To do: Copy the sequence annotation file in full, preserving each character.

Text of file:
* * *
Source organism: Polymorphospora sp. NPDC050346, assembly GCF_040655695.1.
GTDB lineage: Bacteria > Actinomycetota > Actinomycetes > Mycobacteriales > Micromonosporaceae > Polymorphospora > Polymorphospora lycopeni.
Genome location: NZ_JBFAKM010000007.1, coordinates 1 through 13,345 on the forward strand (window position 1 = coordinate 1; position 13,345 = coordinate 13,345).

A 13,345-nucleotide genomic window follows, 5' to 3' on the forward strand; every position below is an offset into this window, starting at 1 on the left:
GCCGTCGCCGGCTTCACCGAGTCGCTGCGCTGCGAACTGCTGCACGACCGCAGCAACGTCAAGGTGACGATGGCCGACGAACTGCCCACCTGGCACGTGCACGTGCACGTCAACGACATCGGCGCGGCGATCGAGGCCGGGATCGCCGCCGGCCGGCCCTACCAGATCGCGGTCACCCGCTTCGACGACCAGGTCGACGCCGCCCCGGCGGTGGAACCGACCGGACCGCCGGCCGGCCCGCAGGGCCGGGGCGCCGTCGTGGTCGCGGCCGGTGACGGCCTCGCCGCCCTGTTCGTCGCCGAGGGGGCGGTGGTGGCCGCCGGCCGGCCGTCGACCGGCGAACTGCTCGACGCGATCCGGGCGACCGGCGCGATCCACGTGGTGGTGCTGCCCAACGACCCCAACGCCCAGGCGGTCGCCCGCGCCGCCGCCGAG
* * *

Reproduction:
Source organism: Polymorphospora sp. NPDC050346, assembly GCF_040655695.1.
GTDB lineage: Bacteria > Actinomycetota > Actinomycetes > Mycobacteriales > Micromonosporaceae > Polymorphospora > Polymorphospora lycopeni.
Genome location: NZ_JBFAKM010000007.1, coordinates 1 through 13,345 on the forward strand (window position 1 = coordinate 1; position 13,345 = coordinate 13,345).

A 13,345-nucleotide genomic window follows, 5' to 3' on the forward strand; every position below is an offset into this window, starting at 1 on the left:
GCCGTCGCCGGCTTCACCGAGTCGCTGCGCTGCGAACTGCTGCACGACCGCAGCAACGTCAAGGTGACGATGGCCGACGAACTGCCCACCTGGCACGTGCACGTGCACGTCAACGACATCGGCGCGGCGATCGAGGCCGGGATCGCCGCCGGCCGGCCCTACCAGATCGCGGTCACCCGCTTCGACGACCAGGTCGACGCCGCCCCGGCGGTGGAACCGACCGGACCGCCGGCCGGCCCGCAGGGCCGGGGCGCCGTCGTGGTCGCGGCCGGTGACGGCCTCGCCGCCCTGTTCGTCGCCGAGGGGGCGGTGGTGGCCGCCGGCCGGCCGTCGACCGGCGAACTGCTCGACGCGATCCGGGCGACCGGCGCGATCCACGTGGTGGTGCTGCCCAACGACCCCAACGCCCAGGCGGTCGCCCGCGCCGCCGCCGAG